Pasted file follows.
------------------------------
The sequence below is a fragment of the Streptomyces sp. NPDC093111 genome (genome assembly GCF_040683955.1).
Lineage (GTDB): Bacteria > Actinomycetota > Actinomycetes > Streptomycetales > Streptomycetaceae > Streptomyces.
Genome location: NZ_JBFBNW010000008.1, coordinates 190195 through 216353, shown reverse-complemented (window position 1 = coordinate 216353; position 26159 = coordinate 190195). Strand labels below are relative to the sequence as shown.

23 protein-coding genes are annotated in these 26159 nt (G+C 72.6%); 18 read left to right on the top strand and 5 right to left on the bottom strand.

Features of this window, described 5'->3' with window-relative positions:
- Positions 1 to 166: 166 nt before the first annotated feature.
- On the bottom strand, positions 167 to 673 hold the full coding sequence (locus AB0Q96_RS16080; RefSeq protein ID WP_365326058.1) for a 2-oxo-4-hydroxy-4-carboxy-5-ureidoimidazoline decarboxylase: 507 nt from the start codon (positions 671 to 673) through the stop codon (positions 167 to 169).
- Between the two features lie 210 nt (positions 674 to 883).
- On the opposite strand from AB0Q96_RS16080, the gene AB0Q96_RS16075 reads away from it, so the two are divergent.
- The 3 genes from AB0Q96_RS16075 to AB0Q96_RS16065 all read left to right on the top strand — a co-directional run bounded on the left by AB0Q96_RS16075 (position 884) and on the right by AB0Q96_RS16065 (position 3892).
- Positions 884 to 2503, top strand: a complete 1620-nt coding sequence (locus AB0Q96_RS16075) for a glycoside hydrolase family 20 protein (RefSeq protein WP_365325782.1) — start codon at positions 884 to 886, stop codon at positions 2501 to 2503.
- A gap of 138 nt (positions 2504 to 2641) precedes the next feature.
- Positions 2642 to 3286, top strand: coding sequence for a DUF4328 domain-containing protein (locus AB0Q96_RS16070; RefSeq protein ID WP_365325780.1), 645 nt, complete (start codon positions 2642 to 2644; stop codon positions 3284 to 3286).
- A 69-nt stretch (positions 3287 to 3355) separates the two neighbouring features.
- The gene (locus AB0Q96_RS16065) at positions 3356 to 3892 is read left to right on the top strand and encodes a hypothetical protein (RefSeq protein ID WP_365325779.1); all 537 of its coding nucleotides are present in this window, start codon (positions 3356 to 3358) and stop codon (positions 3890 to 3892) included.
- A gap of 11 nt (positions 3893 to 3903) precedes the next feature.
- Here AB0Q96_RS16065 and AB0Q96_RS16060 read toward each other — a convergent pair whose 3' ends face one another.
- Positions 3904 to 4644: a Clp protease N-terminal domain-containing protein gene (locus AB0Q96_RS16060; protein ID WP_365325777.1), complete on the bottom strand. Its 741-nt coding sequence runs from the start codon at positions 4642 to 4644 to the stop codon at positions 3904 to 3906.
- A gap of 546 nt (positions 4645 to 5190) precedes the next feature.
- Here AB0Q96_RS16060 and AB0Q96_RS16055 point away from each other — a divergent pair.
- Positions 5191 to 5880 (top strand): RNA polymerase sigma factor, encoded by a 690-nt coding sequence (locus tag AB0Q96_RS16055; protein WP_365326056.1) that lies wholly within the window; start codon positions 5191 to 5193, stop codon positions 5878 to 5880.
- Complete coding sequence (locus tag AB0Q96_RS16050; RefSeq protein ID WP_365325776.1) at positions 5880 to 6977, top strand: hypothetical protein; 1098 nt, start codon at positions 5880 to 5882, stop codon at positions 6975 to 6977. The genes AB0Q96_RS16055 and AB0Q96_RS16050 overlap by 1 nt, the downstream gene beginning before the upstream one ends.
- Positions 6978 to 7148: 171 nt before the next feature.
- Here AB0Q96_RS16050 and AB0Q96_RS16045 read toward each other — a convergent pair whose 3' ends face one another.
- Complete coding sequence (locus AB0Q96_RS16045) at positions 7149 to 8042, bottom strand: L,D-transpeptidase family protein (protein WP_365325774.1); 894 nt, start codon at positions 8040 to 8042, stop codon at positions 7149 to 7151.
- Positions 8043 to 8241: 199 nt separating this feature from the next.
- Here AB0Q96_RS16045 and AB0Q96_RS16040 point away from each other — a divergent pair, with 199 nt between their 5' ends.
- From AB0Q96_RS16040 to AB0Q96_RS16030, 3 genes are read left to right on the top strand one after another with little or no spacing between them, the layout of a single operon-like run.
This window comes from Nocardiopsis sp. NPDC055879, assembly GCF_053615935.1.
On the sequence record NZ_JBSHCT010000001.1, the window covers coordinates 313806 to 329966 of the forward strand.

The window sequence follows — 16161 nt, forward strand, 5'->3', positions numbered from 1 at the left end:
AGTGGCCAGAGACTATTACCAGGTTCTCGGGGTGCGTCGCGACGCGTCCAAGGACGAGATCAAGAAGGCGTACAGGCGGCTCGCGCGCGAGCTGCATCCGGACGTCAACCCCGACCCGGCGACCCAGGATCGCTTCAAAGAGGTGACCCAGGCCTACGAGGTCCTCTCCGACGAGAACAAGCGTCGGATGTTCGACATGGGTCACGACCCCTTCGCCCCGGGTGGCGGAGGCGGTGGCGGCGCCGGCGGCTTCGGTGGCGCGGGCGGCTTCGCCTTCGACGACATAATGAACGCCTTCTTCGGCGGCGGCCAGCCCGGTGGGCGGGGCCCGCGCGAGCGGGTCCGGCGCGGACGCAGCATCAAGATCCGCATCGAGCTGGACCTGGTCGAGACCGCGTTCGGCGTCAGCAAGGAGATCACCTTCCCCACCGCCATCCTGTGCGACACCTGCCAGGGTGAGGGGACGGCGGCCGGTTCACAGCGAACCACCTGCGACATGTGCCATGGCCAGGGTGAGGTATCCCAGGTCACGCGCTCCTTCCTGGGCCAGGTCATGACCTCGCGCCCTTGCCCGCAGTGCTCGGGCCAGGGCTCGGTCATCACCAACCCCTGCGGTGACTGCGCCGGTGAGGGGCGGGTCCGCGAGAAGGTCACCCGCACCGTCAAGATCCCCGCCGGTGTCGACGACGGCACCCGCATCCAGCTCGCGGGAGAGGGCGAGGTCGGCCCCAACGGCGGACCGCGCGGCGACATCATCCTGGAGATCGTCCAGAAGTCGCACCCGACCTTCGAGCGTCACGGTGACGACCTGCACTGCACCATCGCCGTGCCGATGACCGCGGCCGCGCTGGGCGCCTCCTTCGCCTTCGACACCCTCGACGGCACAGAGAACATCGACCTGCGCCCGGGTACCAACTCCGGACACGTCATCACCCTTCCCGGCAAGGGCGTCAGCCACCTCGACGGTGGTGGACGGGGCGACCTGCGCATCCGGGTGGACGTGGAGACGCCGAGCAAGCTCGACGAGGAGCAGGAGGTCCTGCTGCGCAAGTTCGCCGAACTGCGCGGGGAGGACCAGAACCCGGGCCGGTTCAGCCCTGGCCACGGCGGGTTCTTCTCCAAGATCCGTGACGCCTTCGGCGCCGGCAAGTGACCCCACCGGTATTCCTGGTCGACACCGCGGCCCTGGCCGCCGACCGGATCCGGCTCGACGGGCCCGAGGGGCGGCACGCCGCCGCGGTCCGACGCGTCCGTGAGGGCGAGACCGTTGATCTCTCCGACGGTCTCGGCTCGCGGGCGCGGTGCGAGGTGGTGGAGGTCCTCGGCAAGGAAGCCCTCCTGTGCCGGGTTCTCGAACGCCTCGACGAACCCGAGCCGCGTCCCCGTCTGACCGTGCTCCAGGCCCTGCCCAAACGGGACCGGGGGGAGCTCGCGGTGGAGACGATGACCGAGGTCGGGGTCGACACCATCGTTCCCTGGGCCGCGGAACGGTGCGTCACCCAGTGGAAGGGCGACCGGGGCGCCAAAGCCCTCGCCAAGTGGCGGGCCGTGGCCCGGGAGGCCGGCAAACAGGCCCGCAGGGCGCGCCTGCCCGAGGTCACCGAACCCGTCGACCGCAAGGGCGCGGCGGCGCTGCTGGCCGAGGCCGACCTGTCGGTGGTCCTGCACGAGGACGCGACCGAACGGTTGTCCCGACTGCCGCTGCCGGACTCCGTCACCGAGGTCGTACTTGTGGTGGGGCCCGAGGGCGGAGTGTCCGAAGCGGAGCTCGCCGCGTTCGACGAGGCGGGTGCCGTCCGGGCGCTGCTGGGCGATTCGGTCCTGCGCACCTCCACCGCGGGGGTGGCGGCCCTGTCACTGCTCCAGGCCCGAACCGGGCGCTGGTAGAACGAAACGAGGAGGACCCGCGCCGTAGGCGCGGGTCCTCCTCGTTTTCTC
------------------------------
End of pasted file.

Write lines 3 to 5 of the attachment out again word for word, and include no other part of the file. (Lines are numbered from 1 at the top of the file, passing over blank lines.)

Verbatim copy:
Genome location: NZ_JBFBNW010000008.1, coordinates 190195 through 216353, shown reverse-complemented (window position 1 = coordinate 216353; position 26159 = coordinate 190195). Strand labels below are relative to the sequence as shown.

23 protein-coding genes are annotated in these 26159 nt (G+C 72.6%); 18 read left to right on the top strand and 5 right to left on the bottom strand.

Features of this window, described 5'->3' with window-relative positions: